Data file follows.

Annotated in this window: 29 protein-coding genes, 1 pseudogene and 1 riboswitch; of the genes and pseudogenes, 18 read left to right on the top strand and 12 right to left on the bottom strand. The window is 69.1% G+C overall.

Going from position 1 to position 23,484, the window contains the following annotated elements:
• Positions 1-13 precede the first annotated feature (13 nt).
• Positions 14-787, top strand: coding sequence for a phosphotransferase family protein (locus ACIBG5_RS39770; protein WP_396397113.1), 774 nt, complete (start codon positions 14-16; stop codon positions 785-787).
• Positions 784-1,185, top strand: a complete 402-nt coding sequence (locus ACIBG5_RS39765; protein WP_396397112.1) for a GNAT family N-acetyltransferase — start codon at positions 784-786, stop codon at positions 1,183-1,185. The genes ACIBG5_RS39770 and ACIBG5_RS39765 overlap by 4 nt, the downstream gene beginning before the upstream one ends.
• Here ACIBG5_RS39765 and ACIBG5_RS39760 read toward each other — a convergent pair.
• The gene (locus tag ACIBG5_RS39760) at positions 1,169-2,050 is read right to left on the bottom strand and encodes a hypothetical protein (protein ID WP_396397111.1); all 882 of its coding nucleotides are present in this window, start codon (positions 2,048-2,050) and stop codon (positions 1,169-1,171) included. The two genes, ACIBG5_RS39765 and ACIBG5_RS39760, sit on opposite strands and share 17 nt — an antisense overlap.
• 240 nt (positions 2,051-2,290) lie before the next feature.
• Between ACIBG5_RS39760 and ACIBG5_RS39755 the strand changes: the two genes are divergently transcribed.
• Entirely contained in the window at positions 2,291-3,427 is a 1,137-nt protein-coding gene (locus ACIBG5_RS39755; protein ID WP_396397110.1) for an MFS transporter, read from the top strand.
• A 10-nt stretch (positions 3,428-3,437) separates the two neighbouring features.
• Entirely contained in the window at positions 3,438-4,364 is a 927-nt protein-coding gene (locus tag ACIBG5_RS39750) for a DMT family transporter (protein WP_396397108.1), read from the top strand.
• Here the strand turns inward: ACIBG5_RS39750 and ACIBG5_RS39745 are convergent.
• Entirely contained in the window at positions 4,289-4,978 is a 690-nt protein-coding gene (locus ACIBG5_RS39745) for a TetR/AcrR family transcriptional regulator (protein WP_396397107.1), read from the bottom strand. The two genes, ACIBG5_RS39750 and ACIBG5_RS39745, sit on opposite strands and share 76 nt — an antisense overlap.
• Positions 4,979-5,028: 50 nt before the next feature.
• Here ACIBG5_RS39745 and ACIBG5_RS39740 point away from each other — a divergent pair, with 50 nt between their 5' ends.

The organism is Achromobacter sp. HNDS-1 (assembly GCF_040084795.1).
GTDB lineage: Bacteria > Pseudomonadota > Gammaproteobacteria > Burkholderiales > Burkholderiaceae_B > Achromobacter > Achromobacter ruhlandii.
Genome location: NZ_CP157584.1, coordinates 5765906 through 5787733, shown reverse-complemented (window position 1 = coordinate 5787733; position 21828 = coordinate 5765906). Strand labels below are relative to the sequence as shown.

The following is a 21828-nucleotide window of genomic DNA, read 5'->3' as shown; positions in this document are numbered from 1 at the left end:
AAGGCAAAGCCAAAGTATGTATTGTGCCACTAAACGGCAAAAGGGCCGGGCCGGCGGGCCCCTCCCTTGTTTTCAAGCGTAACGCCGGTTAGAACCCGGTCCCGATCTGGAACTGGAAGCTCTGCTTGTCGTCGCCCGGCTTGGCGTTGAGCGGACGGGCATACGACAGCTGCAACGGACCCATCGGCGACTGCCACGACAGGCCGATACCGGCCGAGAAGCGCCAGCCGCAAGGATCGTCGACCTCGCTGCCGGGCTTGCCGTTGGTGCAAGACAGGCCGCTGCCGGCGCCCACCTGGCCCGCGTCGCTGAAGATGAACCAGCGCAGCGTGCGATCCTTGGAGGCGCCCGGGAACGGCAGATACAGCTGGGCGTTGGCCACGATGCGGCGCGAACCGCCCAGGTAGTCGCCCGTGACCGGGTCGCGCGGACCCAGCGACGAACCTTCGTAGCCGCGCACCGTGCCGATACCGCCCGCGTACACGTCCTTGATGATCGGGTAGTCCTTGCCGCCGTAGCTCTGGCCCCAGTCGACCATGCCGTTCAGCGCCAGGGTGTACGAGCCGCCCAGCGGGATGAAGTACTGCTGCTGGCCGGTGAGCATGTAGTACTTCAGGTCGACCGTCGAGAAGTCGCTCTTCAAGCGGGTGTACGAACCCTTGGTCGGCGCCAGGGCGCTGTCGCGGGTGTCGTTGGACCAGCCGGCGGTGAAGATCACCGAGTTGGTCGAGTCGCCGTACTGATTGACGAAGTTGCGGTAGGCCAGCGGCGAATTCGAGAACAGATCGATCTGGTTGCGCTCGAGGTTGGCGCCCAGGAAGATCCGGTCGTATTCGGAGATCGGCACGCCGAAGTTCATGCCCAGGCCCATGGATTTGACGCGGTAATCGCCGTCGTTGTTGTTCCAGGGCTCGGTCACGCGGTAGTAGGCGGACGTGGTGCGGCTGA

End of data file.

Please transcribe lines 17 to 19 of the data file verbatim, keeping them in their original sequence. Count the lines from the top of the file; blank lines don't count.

The organism is Achromobacter sp. HNDS-1 (assembly GCF_040084795.1).
GTDB lineage: Bacteria > Pseudomonadota > Gammaproteobacteria > Burkholderiales > Burkholderiaceae_B > Achromobacter > Achromobacter ruhlandii.
Genome location: NZ_CP157584.1, coordinates 5765906 through 5787733, shown reverse-complemented (window position 1 = coordinate 5787733; position 21828 = coordinate 5765906). Strand labels below are relative to the sequence as shown.